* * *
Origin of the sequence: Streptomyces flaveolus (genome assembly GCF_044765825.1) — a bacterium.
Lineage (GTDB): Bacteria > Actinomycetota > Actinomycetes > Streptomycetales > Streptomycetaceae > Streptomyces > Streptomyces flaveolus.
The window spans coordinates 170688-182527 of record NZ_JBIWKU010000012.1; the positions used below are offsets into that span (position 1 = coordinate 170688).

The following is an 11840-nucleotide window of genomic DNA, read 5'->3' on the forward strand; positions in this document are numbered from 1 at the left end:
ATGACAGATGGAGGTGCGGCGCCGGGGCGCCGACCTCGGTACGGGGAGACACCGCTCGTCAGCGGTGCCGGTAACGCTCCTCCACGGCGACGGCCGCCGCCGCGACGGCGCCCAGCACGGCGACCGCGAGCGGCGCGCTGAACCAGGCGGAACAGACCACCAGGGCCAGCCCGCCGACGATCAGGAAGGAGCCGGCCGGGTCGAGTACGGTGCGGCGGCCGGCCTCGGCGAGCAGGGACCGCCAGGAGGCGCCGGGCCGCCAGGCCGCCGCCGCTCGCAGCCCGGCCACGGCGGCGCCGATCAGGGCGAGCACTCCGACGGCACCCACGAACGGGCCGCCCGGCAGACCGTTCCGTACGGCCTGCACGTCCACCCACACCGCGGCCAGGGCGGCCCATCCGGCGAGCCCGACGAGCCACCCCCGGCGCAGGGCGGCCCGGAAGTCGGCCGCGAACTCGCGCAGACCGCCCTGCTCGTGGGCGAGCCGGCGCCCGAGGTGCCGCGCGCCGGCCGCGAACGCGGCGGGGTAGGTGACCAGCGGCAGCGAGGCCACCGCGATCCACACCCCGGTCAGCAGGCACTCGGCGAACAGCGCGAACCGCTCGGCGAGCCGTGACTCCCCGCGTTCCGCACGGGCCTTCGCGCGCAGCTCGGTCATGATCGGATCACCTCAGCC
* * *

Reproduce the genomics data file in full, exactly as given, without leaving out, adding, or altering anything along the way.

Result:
Origin of the sequence: Streptomyces flaveolus (genome assembly GCF_044765825.1) — a bacterium.
Lineage (GTDB): Bacteria > Actinomycetota > Actinomycetes > Streptomycetales > Streptomycetaceae > Streptomyces > Streptomyces flaveolus.
The window spans coordinates 170688-182527 of record NZ_JBIWKU010000012.1; the positions used below are offsets into that span (position 1 = coordinate 170688).

The following is an 11840-nucleotide window of genomic DNA, read 5'->3' on the forward strand; positions in this document are numbered from 1 at the left end:
ATGACAGATGGAGGTGCGGCGCCGGGGCGCCGACCTCGGTACGGGGAGACACCGCTCGTCAGCGGTGCCGGTAACGCTCCTCCACGGCGACGGCCGCCGCCGCGACGGCGCCCAGCACGGCGACCGCGAGCGGCGCGCTGAACCAGGCGGAACAGACCACCAGGGCCAGCCCGCCGACGATCAGGAAGGAGCCGGCCGGGTCGAGTACGGTGCGGCGGCCGGCCTCGGCGAGCAGGGACCGCCAGGAGGCGCCGGGCCGCCAGGCCGCCGCCGCTCGCAGCCCGGCCACGGCGGCGCCGATCAGGGCGAGCACTCCGACGGCACCCACGAACGGGCCGCCCGGCAGACCGTTCCGTACGGCCTGCACGTCCACCCACACCGCGGCCAGGGCGGCCCATCCGGCGAGCCCGACGAGCCACCCCCGGCGCAGGGCGGCCCGGAAGTCGGCCGCGAACTCGCGCAGACCGCCCTGCTCGTGGGCGAGCCGGCGCCCGAGGTGCCGCGCGCCGGCCGCGAACGCGGCGGGGTAGGTGACCAGCGGCAGCGAGGCCACCGCGATCCACACCCCGGTCAGCAGGCACTCGGCGAACAGCGCGAACCGCTCGGCGAGCCGTGACTCCCCGCGTTCCGCACGGGCCTTCGCGCGCAGCTCGGTCATGATCGGATCACCTCAGCC